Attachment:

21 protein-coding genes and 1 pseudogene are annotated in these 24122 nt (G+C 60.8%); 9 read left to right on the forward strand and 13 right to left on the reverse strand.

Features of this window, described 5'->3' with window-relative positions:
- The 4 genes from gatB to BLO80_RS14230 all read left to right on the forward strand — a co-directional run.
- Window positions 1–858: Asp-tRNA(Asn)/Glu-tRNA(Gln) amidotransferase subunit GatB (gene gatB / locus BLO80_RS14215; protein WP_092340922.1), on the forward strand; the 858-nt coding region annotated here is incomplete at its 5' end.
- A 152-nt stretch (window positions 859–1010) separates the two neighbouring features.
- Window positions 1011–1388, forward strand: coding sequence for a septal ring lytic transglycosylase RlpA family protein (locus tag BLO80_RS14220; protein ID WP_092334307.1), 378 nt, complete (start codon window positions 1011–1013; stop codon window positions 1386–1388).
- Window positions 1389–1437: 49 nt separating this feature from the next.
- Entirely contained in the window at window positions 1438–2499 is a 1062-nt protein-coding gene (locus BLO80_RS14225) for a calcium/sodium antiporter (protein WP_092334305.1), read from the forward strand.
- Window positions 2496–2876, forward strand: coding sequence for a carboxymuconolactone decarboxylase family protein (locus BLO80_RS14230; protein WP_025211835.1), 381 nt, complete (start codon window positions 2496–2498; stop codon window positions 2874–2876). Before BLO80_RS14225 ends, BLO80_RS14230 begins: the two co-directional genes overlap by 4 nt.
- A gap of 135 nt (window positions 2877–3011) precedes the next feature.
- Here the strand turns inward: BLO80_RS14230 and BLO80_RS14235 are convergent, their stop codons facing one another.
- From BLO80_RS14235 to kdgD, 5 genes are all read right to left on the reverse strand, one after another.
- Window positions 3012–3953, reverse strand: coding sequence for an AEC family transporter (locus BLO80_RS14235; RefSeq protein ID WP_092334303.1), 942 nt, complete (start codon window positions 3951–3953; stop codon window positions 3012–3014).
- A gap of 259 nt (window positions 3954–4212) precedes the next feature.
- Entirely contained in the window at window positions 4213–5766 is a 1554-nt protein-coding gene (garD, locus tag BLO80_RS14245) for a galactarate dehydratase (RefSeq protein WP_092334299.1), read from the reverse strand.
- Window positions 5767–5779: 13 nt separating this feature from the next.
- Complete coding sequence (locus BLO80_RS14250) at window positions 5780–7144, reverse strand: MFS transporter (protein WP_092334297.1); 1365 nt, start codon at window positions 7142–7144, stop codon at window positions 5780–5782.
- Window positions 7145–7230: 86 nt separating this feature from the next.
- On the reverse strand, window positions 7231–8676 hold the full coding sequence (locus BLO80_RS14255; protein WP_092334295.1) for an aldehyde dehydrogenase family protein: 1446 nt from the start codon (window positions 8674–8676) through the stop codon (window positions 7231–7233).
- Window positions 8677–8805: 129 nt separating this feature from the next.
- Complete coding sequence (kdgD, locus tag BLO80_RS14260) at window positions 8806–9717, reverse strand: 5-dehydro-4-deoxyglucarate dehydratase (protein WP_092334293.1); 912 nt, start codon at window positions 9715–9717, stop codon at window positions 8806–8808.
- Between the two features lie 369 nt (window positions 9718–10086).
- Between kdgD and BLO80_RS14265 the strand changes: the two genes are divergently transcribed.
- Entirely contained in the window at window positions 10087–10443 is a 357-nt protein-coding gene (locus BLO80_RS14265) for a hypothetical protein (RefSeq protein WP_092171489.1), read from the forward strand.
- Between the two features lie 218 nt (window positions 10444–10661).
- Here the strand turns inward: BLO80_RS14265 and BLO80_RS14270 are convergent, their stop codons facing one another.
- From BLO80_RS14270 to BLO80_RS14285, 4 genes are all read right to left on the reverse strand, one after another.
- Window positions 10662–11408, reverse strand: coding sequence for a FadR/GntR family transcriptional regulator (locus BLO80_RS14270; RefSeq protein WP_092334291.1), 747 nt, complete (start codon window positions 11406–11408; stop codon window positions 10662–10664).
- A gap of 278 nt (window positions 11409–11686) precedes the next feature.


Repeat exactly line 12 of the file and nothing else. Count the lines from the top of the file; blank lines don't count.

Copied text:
- From BLO80_RS14235 to kdgD, 5 genes are all read right to left on the reverse strand, one after another.